What Is A Storyboard In Web Design?

I learned about storyboarding in college during my film and animation courses. Storyboarding is visually laying out the story the creator wants viewers to experience.

The most common use of the term storyboarding is in the entertainment industry. A most extreme version of this would be storyboarding for animation. Artists will draw frame by frame: the focus/character of the scene, what emotion they want to portray, and the action they want the viewers to follow.

ireframes and prototypes are to web design as storyboarding is to animation.



The Benefits of Storyboarding/Prototyping

There are several benefits to creating wireframes:

  • Can see the visual flow of the site
  • Helps arrange content
  • Establishes the feel and brand of the site
  • Helps clients visualize the site
  • Makes the handoff between designer and developer easier
  • Allows you a better opportunity to see missing content or potential improvements
  • Storyboarding starts with the basic building blocks designers use to convince users to take action

The point of creating a storyboard, outline, or prototype is ultimately to help ensure that you are getting your point across.

How Do You Go About Creating Wireframes/Prototypes?

As mentioned, the process of creating a wireframe/prototype is much like writing an essay. You start with a topic. Next, you research the topic. Then you create an outline, write your first draft, revise it, and then complete a final draft. 

  • The site’s topic would be (for example) creating a site for a flower shop.
  • Research would include: speaking with the florist and learning about the shop; discovering features that would appeal to flower seekers; and learning about actions flower seekers can take after being sold their flowers.
  • Next would be creating an outline, which would be your sitemap. Sitemaps show how to link between different topics/pages in a logical flow of information.
  • The first draft would be equivalent to creating the wireframe. The general goal of the wireframe is to have the majority of your content flushed out so that it gives a general feeling while not yet being finalized.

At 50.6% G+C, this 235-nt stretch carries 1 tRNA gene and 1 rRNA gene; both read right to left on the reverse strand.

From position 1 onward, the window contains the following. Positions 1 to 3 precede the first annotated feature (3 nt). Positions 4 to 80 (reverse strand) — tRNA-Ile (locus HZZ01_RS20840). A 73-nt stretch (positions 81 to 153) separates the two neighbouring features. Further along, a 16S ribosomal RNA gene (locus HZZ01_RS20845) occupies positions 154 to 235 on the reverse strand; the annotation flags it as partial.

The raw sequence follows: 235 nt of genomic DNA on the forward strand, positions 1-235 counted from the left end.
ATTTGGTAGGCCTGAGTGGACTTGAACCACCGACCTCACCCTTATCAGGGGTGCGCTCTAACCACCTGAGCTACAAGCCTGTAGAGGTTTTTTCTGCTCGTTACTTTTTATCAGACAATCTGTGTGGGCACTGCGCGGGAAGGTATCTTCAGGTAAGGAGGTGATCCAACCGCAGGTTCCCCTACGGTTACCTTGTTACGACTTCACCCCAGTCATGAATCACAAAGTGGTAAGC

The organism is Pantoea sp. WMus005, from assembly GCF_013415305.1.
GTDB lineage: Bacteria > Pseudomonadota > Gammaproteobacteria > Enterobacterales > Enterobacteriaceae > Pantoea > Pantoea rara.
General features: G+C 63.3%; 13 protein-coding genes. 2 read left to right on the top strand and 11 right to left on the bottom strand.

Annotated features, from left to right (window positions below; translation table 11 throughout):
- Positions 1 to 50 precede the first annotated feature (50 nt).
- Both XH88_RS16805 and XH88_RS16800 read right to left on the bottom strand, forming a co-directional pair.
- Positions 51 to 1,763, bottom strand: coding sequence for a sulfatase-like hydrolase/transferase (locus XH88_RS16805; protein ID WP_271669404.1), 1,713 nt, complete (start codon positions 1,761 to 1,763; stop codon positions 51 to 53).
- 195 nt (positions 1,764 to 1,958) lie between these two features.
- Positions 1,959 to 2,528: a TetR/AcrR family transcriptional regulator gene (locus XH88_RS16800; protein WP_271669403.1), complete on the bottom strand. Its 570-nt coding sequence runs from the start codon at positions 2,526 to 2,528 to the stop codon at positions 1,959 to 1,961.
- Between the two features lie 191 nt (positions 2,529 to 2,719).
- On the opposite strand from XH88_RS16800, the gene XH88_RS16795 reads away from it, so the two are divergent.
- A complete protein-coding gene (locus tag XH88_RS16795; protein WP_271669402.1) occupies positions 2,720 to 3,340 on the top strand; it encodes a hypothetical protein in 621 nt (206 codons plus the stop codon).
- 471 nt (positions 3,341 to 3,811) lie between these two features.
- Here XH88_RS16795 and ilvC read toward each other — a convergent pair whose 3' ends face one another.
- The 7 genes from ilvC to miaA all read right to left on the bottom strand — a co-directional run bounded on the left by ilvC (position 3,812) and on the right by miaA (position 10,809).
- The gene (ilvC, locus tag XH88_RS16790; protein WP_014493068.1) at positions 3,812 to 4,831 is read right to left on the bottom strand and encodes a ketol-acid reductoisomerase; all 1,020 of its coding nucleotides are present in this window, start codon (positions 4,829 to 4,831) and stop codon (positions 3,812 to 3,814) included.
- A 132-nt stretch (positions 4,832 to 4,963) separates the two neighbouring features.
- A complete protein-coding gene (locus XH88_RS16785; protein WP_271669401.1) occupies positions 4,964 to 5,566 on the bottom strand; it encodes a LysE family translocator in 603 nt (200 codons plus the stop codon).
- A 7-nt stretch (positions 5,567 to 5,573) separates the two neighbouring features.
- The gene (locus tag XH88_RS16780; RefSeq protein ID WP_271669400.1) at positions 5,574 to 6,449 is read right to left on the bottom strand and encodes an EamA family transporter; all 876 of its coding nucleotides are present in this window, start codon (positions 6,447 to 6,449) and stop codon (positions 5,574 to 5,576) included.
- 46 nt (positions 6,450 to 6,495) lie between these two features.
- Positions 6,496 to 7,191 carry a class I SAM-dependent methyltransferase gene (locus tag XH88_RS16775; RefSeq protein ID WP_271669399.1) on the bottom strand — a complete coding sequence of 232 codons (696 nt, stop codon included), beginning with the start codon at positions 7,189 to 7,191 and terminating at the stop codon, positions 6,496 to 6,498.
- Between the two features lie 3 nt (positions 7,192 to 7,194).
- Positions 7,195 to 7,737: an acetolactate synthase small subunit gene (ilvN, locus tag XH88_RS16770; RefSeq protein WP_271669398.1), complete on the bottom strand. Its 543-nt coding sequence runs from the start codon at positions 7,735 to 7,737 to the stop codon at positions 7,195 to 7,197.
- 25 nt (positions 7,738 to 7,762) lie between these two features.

• When revising a paper, you might ask your teacher or classmate to look at the paper and give you feedback. The design equivalent would be showing your wireframe to a coworker or the client for feedback and suggestions.
  • At some point, your first draft evolves into a final draft. Thus, your wireframe becomes your prototype. 

You may be asking yourself: Shouldn’t your final draft be the live site? To understand the answer, you need to know the difference between high fidelity and low fidelity and between wireframes and prototypes.

The definitions of high fidelity and low fidelity wireframes and high fidelity and low fidelity prototypes differ from person to person.

How I Think About Wireframes and Prototypes

Low-fidelity wireframes can be as casual as a bunch of boxes drawn on the back of a napkin or a document laid out in Adobe XD (RIP Figma?) with grey boxes and Lorem ipsum. High-fidelity wireframes have indicators that certain elements might have a particular behavior. For example, some text might have link styling but not necessarily link to anything yet.


Low-Fidelity Wireframes vs. High-Fidelity Wireframes

Low-fidelity prototypes are when the design has photos and videos, copy, colors, and branding applied to the site.  A prototype becomes high fidelity when there are links between pages, hover effects, and customized features, such as having design elements animate onto the screen while scrolling. Some consider low-fidelity prototypes to be mockups.

Low-Fidelity Prototypes vs. High-Fidelity Prototypes

So the final draft is a prototype and not the live site because this would be the stopping point for the designer. They have created a design document to communicate to the client and developer what the site should look like, how it should flow, and what it should do.

Prototyping is part of having a quality designed website that effectively reaches your target audience.